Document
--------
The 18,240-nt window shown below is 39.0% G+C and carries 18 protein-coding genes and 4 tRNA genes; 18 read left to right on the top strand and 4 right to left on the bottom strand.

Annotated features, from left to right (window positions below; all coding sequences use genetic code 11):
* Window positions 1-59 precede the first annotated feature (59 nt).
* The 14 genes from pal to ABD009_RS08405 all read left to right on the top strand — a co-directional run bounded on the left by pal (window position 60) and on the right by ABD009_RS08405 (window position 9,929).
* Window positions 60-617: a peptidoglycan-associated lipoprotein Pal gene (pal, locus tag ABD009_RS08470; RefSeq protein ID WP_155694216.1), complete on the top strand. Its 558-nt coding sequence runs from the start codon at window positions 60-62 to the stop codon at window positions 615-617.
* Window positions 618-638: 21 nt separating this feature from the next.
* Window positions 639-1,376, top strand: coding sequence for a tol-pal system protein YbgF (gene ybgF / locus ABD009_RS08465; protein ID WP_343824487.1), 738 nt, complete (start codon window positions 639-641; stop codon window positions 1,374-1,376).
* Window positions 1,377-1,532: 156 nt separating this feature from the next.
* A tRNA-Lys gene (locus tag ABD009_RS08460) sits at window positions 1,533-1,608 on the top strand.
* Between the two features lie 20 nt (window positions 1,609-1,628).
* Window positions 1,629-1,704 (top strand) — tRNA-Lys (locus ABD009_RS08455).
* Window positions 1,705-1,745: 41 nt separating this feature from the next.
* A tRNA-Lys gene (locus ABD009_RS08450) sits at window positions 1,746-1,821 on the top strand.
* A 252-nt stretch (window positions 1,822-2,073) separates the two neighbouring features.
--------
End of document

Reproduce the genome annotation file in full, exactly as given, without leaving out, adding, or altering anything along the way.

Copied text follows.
The 18,240-nt window shown below is 39.0% G+C and carries 18 protein-coding genes and 4 tRNA genes; 18 read left to right on the top strand and 4 right to left on the bottom strand.

Annotated features, from left to right (window positions below; all coding sequences use genetic code 11):
* Window positions 1-59 precede the first annotated feature (59 nt).
* The 14 genes from pal to ABD009_RS08405 all read left to right on the top strand — a co-directional run bounded on the left by pal (window position 60) and on the right by ABD009_RS08405 (window position 9,929).
* Window positions 60-617: a peptidoglycan-associated lipoprotein Pal gene (pal, locus tag ABD009_RS08470; RefSeq protein ID WP_155694216.1), complete on the top strand. Its 558-nt coding sequence runs from the start codon at window positions 60-62 to the stop codon at window positions 615-617.
* Window positions 618-638: 21 nt separating this feature from the next.
* Window positions 639-1,376, top strand: coding sequence for a tol-pal system protein YbgF (gene ybgF / locus ABD009_RS08465; protein ID WP_343824487.1), 738 nt, complete (start codon window positions 639-641; stop codon window positions 1,374-1,376).
* Window positions 1,377-1,532: 156 nt separating this feature from the next.
* A tRNA-Lys gene (locus tag ABD009_RS08460) sits at window positions 1,533-1,608 on the top strand.
* Between the two features lie 20 nt (window positions 1,609-1,628).
* Window positions 1,629-1,704 (top strand) — tRNA-Lys (locus ABD009_RS08455).
* Window positions 1,705-1,745: 41 nt separating this feature from the next.
* A tRNA-Lys gene (locus ABD009_RS08450) sits at window positions 1,746-1,821 on the top strand.
* A 252-nt stretch (window positions 1,822-2,073) separates the two neighbouring features.